A group of 120 Orange High School students toured campus on a recent weekday morning, sitting in on classes and talks by professors as they visited the university next door that is an unfamiliar world to many of them.
“Even talking to the students today as we were walking around, I ask them things like, ‘So, how many times have you been on this campus?’ and they say, ‘Well, we always go, like, outside of it. We never come into campus,’” said Terri Nii, a career technical education specialist with the Orange Unified School District.
“We are so close to this campus and we want students to understand the possibilities that are there for them,” she said. “So many times, they walk by the campus and they don’t even think that, ‘Hey, this is someplace where I can go. This could be my future.’”
The students, selected for their interest in arts, media and entertainment careers, heard Bill Kroyer, professor and director of the Digital Arts Program in the Dodge College of Film and Media Arts, talk about animation and visual effects as varied as the talking pig in Babe and the realistic space scenes in Gravity.
Jack Horner, a paleontologist, Chapman University lecturer and Presidential Fellow who served as technical advisor for the Jurassic Park movies, talked to the students about the possibilities unfolding in genetics and developmental biology and his new book, How to Build a Dinosaur: The New Science of Reverse Evolution.
Erik Linstead, Ph.D., assistant professor of computer science and software engineering in the Schmid College of Science and Technology, discussed potential applications for artificial intelligence and virtual reality.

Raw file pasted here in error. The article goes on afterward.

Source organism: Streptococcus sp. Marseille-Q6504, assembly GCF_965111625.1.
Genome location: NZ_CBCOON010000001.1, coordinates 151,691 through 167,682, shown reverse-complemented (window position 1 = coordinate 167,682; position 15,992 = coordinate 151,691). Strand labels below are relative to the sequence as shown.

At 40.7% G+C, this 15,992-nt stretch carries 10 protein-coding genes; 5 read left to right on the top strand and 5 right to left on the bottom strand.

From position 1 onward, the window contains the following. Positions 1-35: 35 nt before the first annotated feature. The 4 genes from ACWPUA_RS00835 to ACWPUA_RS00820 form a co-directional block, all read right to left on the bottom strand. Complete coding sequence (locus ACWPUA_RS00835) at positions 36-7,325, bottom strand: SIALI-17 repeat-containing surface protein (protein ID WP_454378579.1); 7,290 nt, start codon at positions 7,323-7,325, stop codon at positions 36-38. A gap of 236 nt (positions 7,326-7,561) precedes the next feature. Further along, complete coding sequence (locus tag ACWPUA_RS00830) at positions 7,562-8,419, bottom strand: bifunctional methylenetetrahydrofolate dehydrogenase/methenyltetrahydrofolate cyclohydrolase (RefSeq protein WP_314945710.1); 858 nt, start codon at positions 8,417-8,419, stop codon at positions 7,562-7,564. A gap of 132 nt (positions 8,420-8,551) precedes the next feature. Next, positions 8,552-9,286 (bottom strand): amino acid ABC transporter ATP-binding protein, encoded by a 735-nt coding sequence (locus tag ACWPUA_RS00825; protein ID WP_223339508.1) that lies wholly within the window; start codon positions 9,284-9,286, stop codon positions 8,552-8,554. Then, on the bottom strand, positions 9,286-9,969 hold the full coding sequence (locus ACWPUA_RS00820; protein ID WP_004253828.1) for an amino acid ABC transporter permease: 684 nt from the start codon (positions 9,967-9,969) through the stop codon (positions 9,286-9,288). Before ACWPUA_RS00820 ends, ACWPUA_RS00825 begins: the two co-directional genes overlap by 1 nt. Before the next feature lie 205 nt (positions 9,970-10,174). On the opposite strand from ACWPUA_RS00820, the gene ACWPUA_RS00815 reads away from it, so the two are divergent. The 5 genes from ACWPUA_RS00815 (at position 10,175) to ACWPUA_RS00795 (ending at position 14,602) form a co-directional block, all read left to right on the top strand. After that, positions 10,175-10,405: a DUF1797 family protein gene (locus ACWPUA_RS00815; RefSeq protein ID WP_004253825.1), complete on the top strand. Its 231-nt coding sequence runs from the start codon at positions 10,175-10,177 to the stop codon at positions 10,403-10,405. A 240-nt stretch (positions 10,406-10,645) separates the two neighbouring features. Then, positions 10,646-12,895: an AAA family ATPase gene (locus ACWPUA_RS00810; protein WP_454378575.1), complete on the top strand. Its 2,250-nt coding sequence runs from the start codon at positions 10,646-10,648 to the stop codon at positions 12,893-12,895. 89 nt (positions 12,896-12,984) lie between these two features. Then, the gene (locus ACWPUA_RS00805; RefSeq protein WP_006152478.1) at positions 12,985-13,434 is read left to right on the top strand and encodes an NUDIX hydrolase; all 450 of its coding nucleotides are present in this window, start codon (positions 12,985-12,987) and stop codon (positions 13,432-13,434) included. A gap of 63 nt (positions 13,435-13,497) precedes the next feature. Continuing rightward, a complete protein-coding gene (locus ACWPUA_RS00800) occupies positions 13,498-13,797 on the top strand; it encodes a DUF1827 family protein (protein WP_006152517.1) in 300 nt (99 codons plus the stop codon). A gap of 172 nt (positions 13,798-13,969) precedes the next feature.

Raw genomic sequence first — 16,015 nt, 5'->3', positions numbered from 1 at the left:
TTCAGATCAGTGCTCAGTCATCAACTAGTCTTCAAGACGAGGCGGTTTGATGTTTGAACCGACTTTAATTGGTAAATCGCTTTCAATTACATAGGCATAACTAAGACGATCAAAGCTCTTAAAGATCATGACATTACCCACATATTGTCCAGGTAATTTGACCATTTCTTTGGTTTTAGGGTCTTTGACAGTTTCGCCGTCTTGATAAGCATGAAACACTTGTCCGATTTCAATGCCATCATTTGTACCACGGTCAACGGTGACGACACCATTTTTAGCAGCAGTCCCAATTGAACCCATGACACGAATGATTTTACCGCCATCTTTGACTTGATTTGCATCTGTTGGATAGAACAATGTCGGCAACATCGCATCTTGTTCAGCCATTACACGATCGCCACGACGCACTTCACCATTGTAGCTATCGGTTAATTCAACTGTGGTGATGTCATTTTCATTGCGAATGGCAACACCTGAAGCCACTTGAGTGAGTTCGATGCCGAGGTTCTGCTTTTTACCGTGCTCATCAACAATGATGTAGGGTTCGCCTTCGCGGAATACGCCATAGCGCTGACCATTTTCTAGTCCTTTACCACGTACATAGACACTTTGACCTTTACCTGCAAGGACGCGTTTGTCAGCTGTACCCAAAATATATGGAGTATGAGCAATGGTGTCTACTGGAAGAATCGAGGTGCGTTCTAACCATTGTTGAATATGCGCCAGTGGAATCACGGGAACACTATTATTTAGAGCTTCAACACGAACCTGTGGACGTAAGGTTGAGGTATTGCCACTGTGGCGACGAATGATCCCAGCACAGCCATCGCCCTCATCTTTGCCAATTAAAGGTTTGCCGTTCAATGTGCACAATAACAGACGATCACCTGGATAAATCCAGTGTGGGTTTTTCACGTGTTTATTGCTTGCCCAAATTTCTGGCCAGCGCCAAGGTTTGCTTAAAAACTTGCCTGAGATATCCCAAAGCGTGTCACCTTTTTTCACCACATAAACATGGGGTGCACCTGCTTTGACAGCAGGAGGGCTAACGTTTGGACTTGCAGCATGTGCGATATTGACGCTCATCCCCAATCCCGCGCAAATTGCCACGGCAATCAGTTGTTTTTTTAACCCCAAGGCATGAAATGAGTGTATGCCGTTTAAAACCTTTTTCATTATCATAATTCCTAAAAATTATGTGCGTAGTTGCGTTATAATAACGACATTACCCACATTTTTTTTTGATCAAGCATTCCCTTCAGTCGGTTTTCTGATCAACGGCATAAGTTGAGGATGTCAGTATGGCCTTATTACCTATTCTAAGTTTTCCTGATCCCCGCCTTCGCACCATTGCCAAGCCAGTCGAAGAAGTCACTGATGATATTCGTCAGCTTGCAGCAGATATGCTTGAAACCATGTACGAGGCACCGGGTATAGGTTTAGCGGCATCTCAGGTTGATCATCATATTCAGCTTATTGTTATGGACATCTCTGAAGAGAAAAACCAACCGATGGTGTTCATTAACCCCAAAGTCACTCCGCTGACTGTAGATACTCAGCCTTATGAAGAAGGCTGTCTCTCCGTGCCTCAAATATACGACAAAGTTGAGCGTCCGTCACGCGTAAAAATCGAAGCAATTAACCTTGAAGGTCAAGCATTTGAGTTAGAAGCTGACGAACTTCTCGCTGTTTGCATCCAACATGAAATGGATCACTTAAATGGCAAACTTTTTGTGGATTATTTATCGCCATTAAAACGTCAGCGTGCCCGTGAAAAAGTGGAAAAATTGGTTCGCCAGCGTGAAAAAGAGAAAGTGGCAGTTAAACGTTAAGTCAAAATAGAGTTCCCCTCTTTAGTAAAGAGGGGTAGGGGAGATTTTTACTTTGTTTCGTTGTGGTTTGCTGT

And after they sat in on a class with Chapman students learning about broadcast news with associate professor Pete Weitzner, he took the Orange High students to a Marion Knott Studios TV set and control room.
“Come by and watch a live newscast,” he said, inviting them to return some Friday.
Chapman Vice Provost Joe Slowensky said the tour was initiated after the Orange County Department of Education approached the university. Though the initial visit focused on students considering careers in computer science, digital arts and digital media, there could be other areas featured on future tours.
“I think it’s really tapping into the interests that a lot of these students have and showing them what taking it to the next level in college would look like,” Slowensky said.
Though other schools could be involved in the future, Orange High came first.
“This is one of our key partnerships as part of our strategic initiatives to really engage more with our local community, and we want to bring students and their families from the local area to our campus so that they know that Chapman is a place that’s accessible to them,” Slowensky said. “We want to be on their radar when they’re thinking about college, and we’d love for them to consider applying here.”
Nii said students reacted enthusiastically to the campus, but had questions about college costs. Chapman students leading the tours emphasized the availability of financial aid.
Erin Pullin, director of Diversity and Inclusion at Chapman, said she expects more such tours.
“I think this is the first time that we’ve brought such a large group to campus and I think it’s really the beginning of a lot more visits like this, from a wide range of schools,” she said.
Display image/Television professor Pete Weitzner takes Orange High students inside the control room as they visit Chapman TV set.